Mateo Not Skipping A Beat

Mateo has 30 Ks in 23.2 innings so far

BROOKLYN, NY - Luis Mateo has been one of the more impressive pitchers in the Mets' farm system this year. His dominating figure, standing at 6-foot-4 and 190 pounds, as well as his critical four-pitch cycle, have proven to make his transition from the Dominican Summer League [DSL] highly successful in the early part of the Cyclones' season.

Without missing a beat, Mateo has nearly replicated the staggering numbers from his days in the DSL: striking out 11.43 batters per nine innings, allowing one run or less in 10 of his 13 starts as well as limiting the opposition to a .194 batting average.

Since moving from the DSL to the Penn League, Mateo has spent most of his time learning how to mature as a pitcher.

"Extended Spring Training went very well for me," Mateo said through the help of a translator. "I worked on throwing inside more and that development has really carried over to the regular season."

His arsenal of pitches includes his fastball which tops out at 97 mph, his slider, which hits 87-88 mph, his changeup at 90 mph and his sinker at 93-94 mph. All four pitches have been working well for Mateo.

Since Mateo started playing baseball seven years ago, he has only ever known one other position: shortstop. Like his teammate, fellow Dominican Rainy Lara, he was asked to move to the position of pitcher. He hasn't looked back since.

While pitching in the DSL is very different than pitching in the Penn League, Mateo says the biggest difference is the mental game.

"You have to use your head a lot more. There's definitely the difference of a strong mentality with more knowledgeable hitters in the Penn League," Mateo said.

Although Mateo is only 22 years old, he has grown very comfortable in his role as a starting pitcher. His favorite player in Roy Halladay, and with the numbers that Mateo has been putting up, comparisons between himself and "Doc" may begin to show themselves sooner than later.

Pitching Coach Marc Valdes has noticed a lot of potential in Mateo.

"We heard from the guys that worked with him in the Dominican that he has a good arm but he needs to learn the game." Valdes said on Mateo. "Every game for him is going to be a learning process."

However, with the keen eye of a veteran coach, Valdes also noticed areas in which Mateo needed improvement, alluding to Mateo's current tact of working the inside of the plate, as well as the outside.

"He went through a few bumps, he tried to overthrow and out think the hitters instead of relying on his natural movement and his fastball. This kid, he's got 92-96 which is good enough to beat some guys down here at this level but we've got to get him confident in that throwing to both sides of the plate," Valdes said.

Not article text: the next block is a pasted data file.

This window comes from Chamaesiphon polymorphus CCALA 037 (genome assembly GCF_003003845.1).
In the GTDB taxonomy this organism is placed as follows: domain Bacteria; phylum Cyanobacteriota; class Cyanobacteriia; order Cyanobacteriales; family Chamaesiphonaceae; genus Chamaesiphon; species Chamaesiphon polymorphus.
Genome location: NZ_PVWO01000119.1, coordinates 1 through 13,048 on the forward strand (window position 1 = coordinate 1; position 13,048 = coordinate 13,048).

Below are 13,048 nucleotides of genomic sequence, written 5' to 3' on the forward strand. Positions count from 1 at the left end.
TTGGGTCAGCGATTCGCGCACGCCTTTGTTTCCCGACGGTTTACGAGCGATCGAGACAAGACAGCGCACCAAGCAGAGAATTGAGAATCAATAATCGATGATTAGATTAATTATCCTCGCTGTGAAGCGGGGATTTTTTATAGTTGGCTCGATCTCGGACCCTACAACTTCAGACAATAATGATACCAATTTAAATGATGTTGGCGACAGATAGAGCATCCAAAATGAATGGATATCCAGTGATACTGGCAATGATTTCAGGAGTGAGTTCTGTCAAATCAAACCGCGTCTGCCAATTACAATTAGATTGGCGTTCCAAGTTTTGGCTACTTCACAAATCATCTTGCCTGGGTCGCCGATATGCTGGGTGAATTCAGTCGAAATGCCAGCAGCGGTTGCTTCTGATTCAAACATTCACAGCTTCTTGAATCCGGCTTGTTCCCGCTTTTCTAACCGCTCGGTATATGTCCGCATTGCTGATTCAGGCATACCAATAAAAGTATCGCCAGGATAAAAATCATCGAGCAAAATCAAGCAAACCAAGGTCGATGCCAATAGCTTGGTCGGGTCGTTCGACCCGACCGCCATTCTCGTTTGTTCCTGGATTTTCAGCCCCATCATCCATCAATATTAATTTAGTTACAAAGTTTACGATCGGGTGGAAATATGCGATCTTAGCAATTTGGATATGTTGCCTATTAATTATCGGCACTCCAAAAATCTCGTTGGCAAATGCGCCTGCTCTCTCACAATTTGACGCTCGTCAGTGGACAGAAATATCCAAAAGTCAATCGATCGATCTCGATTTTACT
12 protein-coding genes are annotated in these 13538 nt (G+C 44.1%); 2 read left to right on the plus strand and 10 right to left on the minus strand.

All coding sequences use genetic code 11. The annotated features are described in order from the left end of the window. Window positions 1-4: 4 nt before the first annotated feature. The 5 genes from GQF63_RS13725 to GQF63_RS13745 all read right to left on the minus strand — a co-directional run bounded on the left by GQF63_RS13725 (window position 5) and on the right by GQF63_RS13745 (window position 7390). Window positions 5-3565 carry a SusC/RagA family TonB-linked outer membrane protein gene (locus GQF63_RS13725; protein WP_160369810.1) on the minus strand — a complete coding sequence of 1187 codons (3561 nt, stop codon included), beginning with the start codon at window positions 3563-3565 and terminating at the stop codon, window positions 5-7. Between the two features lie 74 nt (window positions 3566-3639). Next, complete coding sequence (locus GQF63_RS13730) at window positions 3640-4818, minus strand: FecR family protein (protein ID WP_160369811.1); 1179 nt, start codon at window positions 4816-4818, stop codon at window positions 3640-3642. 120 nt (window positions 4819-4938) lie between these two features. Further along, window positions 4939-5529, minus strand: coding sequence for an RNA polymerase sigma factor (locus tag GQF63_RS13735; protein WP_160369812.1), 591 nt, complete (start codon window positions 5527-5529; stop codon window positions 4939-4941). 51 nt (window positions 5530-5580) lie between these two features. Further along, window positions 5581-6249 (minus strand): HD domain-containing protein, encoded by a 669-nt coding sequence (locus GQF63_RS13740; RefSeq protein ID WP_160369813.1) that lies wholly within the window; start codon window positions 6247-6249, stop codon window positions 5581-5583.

Of Mateo's pitches, Valdes believes the fastball is his best pitch, but would like Mateo to develop his changeup more to compliment his already striking fastball. Coach Donnelly agrees that Mateo's fastball is his greatest strength, citing his "live arm" as Mateo's greatest strength.

"He has a great fastball, but he needs to learn how to read hitters. If I throw you a fastball and you're way behind it, I have to notice that and throw it again," Donnelly added.

With Mateo's young career only just beginning, Valdes can see that his talents have the ability to bring him to another level, with time.

"It's going to take him a few years to see how quick this game can get on you when you get to the higher levels," Valdes said. "He competes, he wants to be perfect and in this game it's tough to be perfect.

"Nobody's perfect but he competes and he's a competitor. We've got to let him know that to get the better hitters out you've got to command better down in the zone."

Coach Donnelly has also remarked on the level of maturity in Mateo's game and the ability to move on with pitches despite what is happening around him. Specifically noting what he calls, "Instant Amnesia."

"All young pitchers need to learn how to handle bad calls, errors, bloop hits, things that depress you," Donnelly said. "I call it instant amnesia, whatever happens, it's over.

"For example you strike a guy out go and get the next guy. Or if you give up a hit, don't think about it in terms of the moment but the grand scheme of the game. Big leaguers do this."

Mateo hopes to learn the game more this season, work on his field mechanics to make quicker in game adjustments, but for Mateo, his biggest priority is staying healthy. Recommended Stories